Return of the lost ecosystem engineer
Back from extinction in the UK, beavers are a conservation success story. But newer threats mean we’re far from a happy ending, so we must act now to make sure these ecosystem engineers are here to stay.
While we sleep, nocturnal rodents with webbed feet and a paddle-shaped tail are helping to restore our freshwater habitats. They build complicated dam systems, which aid the creation of flourishing wetlands, home to a wide variety of wildlife. These furry architects are beavers, and we need their help.
Our river systems have been pushed to the brink through pressure from flash floods, erosion and high levels of pollution. But by stemming the flow of water, beavers reduce flooding, help clean water by trapping pollutants and ease the impact of droughts by creating wetlands.
This natural damming of rivers and streams can reshape the whole environment, allowing rivers to flow naturally, trees to grow tall and uplands to thrive. Having rich, healthy habitats helps us to unleash nature’s power to mitigate and adapt to climate change.
Despite all the benefits they bring, beavers were hunted to extinction in the UK hundreds of years ago. We’ve also lost much of our wetland habitat; over a third has been destroyed globally since 1970 and it’s disappearing at a rate three times faster than our forests.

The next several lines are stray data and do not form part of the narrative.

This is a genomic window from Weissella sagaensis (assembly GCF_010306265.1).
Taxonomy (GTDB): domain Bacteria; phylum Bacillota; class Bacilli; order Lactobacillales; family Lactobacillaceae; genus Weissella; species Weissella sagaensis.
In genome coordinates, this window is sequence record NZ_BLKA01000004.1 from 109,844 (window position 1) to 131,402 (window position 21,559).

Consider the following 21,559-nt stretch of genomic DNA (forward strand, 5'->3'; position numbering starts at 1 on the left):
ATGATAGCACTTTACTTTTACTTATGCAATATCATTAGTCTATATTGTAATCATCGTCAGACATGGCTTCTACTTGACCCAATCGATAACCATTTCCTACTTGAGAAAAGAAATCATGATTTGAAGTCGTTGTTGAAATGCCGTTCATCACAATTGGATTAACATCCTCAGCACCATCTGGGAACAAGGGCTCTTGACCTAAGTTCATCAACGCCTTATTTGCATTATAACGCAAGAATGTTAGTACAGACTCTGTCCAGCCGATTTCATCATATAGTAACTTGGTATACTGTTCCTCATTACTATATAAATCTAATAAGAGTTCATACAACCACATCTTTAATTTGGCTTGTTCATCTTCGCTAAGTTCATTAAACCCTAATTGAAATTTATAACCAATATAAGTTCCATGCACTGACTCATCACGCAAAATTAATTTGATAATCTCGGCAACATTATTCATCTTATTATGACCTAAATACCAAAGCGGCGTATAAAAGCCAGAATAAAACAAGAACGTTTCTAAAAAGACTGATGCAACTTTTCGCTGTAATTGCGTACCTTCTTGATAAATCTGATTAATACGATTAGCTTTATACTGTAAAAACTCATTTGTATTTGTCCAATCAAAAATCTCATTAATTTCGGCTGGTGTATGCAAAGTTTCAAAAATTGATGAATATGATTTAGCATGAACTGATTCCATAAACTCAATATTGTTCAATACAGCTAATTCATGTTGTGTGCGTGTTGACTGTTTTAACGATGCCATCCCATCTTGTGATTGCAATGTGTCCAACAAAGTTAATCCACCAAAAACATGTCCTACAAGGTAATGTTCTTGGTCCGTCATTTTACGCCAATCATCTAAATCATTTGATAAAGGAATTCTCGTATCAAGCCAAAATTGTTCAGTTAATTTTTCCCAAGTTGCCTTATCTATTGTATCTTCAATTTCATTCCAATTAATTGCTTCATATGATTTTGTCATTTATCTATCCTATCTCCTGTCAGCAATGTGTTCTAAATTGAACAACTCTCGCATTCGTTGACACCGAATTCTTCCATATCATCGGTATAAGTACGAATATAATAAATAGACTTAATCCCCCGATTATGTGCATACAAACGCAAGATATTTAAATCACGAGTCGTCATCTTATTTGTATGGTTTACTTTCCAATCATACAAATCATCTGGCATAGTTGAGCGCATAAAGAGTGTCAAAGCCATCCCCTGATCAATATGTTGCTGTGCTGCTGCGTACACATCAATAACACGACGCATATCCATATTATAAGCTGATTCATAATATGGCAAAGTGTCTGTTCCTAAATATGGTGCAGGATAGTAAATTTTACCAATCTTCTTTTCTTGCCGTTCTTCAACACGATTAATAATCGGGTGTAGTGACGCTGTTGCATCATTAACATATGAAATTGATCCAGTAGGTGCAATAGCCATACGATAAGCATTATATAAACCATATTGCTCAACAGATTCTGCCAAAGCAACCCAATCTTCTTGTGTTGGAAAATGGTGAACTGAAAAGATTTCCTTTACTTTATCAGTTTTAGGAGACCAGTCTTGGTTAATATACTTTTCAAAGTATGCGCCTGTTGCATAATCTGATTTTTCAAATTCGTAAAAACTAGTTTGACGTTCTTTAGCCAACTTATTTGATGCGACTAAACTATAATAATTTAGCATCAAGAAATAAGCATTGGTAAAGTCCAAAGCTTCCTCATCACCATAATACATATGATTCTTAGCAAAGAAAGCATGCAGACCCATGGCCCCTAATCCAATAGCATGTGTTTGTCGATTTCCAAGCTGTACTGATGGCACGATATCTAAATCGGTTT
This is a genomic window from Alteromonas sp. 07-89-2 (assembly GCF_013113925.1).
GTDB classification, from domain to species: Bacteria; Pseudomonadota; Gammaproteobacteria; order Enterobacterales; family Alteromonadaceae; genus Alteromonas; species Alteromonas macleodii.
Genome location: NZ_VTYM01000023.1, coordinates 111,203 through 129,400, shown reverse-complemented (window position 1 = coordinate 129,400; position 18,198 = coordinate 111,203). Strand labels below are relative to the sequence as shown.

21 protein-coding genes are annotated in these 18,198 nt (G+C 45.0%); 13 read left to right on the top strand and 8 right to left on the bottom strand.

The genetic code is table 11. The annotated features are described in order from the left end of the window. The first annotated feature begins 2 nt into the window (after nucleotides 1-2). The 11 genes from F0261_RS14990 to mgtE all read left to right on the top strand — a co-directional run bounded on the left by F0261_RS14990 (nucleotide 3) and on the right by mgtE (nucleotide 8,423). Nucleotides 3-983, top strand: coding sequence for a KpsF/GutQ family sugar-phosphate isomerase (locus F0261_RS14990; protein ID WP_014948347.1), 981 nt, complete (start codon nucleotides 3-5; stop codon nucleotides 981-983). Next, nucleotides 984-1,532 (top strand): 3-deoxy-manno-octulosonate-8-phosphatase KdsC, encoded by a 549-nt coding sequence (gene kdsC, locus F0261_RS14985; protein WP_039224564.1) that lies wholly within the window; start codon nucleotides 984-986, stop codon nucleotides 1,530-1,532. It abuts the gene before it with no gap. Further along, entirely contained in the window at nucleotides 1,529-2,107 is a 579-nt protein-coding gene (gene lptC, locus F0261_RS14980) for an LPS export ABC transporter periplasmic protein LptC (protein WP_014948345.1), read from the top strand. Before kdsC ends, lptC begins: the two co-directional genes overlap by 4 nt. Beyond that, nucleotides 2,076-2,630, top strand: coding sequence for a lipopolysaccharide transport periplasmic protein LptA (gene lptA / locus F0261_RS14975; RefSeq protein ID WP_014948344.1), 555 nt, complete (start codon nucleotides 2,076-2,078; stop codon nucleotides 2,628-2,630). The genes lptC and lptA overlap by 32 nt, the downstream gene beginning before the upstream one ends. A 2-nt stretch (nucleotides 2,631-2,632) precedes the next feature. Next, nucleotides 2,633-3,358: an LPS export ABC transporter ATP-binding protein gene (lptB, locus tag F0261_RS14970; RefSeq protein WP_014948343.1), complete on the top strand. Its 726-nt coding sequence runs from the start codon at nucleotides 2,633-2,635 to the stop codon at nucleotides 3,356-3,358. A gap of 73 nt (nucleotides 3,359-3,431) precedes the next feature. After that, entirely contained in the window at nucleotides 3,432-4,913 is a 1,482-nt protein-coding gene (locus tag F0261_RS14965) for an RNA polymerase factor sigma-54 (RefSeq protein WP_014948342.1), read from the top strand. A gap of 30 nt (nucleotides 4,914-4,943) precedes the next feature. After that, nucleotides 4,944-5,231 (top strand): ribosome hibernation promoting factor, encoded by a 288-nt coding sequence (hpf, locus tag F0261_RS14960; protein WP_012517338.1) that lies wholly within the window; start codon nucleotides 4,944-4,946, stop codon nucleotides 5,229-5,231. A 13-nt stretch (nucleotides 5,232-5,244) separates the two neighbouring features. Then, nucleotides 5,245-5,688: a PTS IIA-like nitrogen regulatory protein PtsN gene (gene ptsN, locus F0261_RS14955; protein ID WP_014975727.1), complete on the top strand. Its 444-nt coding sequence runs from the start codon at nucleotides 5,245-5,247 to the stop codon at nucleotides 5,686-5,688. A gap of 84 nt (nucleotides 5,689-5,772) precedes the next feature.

But there is hope. Conservation projects to protect and restore nature in the UK, supported by WWF, the RSPB, the National Trust and other organisations, are returning beavers to our rivers and wetlands. You can now find them on the River Otter in Devon, the Stour in Kent, the Wye on the Welsh border, the Rivers Tay and Earn in Scotland and many other locations across the UK.
These important natural engineers are back and we’re beginning to regain an entire ecosystem that was lost with them. Sadly, their return is not without controversy and beavers are still classified as endangered. Now we have them, we mustn’t lose them again.
beavers in Scotland
beavers in England
global wetland habitats lost since 1970
Discover more about where beavers live, the threats they face, and some stories of hope that show we can preserve nature if we take action.
Fresh water is one of our most precious natural resources but fewer than half of the UK’s rivers and lakes are in good health. If we don’t take action, they may never recover.
Our nature is being pushed to the brink by the changing climate, pollution, mismanagement and more. Only by knowing the threats can we work to protect our wild isles.
Our wildlife is amazing - but it’s in crisis. WWF, the RSPB and the National Trust are working together to bring nature back from the brink. We need everyone. Find out how you can go wild once a week and together we can save our wild isles.